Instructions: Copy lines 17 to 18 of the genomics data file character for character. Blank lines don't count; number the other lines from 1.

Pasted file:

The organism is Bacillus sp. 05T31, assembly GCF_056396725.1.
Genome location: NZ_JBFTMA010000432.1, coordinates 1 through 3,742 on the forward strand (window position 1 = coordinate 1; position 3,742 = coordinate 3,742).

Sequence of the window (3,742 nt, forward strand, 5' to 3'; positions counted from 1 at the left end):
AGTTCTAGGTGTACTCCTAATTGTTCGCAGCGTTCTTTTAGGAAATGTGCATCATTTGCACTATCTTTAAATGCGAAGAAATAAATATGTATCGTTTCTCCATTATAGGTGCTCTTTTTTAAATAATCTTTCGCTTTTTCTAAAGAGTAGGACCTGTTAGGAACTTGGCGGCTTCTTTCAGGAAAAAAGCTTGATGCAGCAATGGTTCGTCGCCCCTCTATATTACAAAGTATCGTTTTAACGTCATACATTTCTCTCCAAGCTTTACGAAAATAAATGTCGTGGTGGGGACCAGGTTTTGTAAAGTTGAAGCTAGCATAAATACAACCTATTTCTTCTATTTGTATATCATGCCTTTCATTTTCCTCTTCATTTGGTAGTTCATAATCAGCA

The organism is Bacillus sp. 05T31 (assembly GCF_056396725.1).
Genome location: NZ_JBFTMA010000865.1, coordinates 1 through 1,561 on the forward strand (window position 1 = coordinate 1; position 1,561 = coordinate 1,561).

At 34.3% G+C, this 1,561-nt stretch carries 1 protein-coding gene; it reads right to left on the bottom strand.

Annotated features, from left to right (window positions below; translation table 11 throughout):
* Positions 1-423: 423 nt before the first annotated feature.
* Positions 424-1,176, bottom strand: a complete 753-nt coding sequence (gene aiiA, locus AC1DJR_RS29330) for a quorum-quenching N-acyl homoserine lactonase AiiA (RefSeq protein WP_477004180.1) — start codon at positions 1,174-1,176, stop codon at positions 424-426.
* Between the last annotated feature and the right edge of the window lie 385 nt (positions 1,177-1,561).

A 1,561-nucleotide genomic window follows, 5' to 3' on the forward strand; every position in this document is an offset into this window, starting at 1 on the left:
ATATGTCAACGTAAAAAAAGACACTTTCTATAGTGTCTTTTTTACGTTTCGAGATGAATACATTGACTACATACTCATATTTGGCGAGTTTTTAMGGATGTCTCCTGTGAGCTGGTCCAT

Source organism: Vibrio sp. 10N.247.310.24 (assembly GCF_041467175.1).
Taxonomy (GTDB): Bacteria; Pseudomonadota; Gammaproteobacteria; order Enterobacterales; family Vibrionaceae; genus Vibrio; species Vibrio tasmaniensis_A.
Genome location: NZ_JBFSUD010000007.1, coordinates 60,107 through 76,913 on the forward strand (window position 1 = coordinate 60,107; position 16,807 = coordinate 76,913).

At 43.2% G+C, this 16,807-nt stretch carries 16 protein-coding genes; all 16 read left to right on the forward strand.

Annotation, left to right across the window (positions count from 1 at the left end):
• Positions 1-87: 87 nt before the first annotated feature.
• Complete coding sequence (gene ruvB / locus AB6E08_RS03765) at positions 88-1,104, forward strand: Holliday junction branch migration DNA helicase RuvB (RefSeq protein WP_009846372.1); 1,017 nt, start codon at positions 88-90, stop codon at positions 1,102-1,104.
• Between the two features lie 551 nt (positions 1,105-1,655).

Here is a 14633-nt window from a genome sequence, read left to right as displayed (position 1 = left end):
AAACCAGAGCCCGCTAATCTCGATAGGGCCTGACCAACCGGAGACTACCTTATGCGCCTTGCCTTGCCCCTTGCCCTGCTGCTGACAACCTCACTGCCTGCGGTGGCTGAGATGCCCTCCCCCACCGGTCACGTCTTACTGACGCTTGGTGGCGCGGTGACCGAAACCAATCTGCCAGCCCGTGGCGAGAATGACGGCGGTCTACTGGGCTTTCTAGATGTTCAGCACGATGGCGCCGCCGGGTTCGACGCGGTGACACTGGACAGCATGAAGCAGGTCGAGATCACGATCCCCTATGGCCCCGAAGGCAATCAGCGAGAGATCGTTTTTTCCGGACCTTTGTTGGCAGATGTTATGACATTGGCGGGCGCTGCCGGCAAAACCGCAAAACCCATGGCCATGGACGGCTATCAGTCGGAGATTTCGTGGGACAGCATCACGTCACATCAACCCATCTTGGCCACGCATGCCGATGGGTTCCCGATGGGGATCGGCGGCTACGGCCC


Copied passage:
At 43.2% G+C, this 16,807-nt stretch carries 16 protein-coding genes; all 16 read left to right on the forward strand.

Annotation, left to right across the window (positions count from 1 at the left end):